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After 9 months of housing that beautiful baby inside you, going through the wonderful, yet often traumatic, experience of labour and childbirth and then being thrown into the highly emotional world of motherhood with a tiny baby, I can honestly excuse any mama, if exercise isn’t their first thought post baby!

When we do eventually think it’s time to exercise, it’s hard to know where and what to do, for the best.

We are given very little, if any, information on how to return to exercise safely after having a baby. We know our bodies are not the same, we know they don’t feel the same and they certainly don’t look the same, so starting anything physical is very daunting.

Below I’ve posted some top tips on returning to exercise.

As a pre & postnatal fitness trainer, my passion is helping women return to exercise safely and giving them the tools and information they need to look after their body now, and for the future.

Here’s some useful advice for returning to exercise -

1. When?

Mums should be at least 6wks PP before they begin any exercise, 8-12wks for c section mamas or those who’ve had traumatic births. Remember everyone is different, so don’t compare yourself to others - be kind to yourself and your body.

2. What?

Start with low impact exercise, walking is a great first step and gently build up the distance covered. Low impact, suitable bodyweight exercises and functional movements will start to re-build strength. Don’t forget your core & pelvic floor!

3. How?

Aim for 2 weekly workouts, no longer than 30-45 minutes a time plus short daily walks to increase your general activity. This will soon get the muscles working, help improve general fitness and lift your mood.

Other things to consider…

1. Pelvic Girdle Pain - is common during pregnancy and afterwards, low impact strengthening exercises will help and also concentrating on a better way of carrying yourself and little one throughout the day.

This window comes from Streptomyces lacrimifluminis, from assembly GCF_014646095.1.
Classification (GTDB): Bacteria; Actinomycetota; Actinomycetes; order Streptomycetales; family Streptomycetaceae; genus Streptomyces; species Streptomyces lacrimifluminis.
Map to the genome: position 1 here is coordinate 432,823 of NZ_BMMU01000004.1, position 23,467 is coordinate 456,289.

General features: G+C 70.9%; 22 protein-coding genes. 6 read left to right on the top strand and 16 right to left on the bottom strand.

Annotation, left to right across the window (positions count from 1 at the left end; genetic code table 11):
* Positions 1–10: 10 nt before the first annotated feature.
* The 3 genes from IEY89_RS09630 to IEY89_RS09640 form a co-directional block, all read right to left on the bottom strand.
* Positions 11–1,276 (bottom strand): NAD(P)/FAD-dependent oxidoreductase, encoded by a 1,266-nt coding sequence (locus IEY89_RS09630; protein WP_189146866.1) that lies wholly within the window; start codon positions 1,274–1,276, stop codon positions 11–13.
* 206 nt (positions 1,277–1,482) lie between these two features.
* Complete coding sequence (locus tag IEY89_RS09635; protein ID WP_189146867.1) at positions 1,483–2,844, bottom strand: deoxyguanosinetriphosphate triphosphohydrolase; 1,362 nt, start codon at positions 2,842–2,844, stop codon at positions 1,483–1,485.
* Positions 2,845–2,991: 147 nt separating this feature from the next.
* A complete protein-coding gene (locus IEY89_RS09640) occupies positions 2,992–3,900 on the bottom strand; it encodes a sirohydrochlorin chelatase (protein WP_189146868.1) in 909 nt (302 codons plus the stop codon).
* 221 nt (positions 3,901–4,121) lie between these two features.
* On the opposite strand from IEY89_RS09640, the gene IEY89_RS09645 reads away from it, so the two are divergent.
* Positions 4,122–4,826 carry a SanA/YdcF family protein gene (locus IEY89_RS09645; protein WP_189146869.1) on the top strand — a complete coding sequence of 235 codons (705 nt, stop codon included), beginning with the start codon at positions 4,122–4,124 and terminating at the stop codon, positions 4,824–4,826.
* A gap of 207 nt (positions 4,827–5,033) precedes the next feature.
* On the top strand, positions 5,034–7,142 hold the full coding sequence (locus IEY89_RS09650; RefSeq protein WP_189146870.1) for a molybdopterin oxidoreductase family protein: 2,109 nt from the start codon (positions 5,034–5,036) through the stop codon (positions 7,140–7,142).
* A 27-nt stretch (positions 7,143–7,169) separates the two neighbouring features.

Think about posture, how you hold and change baby and how you push your pram.

2. Stomach Separation (Diastasis Recti) - is common after baby, but should go back to normal around the 6 week point, we need our cores to be strong enough for daily activity.

Suitable deep core work is advised in those early months to gently rehabilitate your body.

3. Pelvic Floor Health - it’s common after little one to have a weak pelvic floor however this can easily be remedied with the right breath work, pelvic floor exercise and focus on strengthening of this area.

4. Breastfeeding?

After birth you still have relaxin in your body, the hormone that gives your ligaments more elasticity. If you’re breast-feeding, relaxin will remain in your body until you stop (and up to 5 months after), which means your body is much more susceptible to injury.

High impact exercise, such as running or HIIT workouts should be put on the back burner until you’ve build up a solid foundation to support your postnatal body.

5. Lack of sleep? Take it down!

We all know lack of sleep affects us but even more so if we are trying to exercise on it. It’s crucial that you scale your workouts right back and do much less than normal if you’ve had less than 6 hours sleep, your body is just not physically ready and you could do more harm than good.

6. Postnatal aches and pains - Similar to PGP, many mums find they are left with many aches and pains - shoulder pain, neck pain, back pain and more, can all present either during or after having a little one.

Again, suitable strengthening exercises that focus on whole body postnatal health, functional movements and core and pelvic floor function can really help ease these issues.

Every Mum’s recovery is different and there really is no set formula for returning to exercise, or set time to get you back into your running trainers.

I recommend that ALL Mums start with a foundational postnatal fitness programme - you can never do enough work on the basics, and this is where our Baby Ffit: Recover Programme comes in.

This 5 week programme looks at every aspect of your natal journey, from pregnancy to labour and beyond.